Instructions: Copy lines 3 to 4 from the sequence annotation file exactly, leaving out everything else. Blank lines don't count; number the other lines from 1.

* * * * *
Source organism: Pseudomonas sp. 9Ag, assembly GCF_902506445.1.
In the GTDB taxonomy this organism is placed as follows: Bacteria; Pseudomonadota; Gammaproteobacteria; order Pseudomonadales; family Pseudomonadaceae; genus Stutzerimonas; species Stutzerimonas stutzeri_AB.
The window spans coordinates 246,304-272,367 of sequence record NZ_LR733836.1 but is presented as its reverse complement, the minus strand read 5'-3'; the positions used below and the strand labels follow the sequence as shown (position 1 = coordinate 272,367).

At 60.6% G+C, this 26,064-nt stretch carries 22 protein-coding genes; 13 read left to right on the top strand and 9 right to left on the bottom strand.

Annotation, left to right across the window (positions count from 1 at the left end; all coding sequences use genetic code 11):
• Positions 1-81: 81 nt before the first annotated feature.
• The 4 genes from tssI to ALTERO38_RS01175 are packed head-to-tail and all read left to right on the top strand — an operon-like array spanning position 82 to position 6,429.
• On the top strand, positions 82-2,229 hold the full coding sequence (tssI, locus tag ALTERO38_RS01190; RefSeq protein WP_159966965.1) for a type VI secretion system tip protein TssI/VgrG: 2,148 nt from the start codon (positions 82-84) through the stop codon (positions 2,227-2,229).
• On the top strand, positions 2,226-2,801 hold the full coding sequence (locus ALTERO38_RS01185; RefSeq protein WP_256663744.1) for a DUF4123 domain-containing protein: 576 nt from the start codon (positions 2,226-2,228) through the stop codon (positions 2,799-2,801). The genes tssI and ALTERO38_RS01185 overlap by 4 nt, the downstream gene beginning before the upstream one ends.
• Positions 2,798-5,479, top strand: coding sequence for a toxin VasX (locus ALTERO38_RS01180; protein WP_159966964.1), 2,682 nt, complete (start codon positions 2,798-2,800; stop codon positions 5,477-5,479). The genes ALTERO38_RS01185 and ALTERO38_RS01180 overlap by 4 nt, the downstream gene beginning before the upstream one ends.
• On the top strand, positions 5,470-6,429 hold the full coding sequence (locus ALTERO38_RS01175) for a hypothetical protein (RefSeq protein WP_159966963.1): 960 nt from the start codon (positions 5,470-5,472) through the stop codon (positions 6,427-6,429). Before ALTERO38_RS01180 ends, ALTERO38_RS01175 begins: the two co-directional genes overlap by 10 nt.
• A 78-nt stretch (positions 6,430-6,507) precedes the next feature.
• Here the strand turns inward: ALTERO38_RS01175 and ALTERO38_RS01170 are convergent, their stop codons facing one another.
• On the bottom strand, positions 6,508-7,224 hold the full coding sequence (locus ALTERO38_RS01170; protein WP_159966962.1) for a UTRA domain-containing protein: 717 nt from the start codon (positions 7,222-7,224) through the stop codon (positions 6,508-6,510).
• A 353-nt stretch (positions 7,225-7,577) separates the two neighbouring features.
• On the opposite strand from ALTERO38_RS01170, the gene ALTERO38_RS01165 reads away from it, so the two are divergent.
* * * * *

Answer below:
The window spans coordinates 246,304-272,367 of sequence record NZ_LR733836.1 but is presented as its reverse complement, the minus strand read 5'-3'; the positions used below and the strand labels follow the sequence as shown (position 1 = coordinate 272,367).

At 60.6% G+C, this 26,064-nt stretch carries 22 protein-coding genes; 13 read left to right on the top strand and 9 right to left on the bottom strand.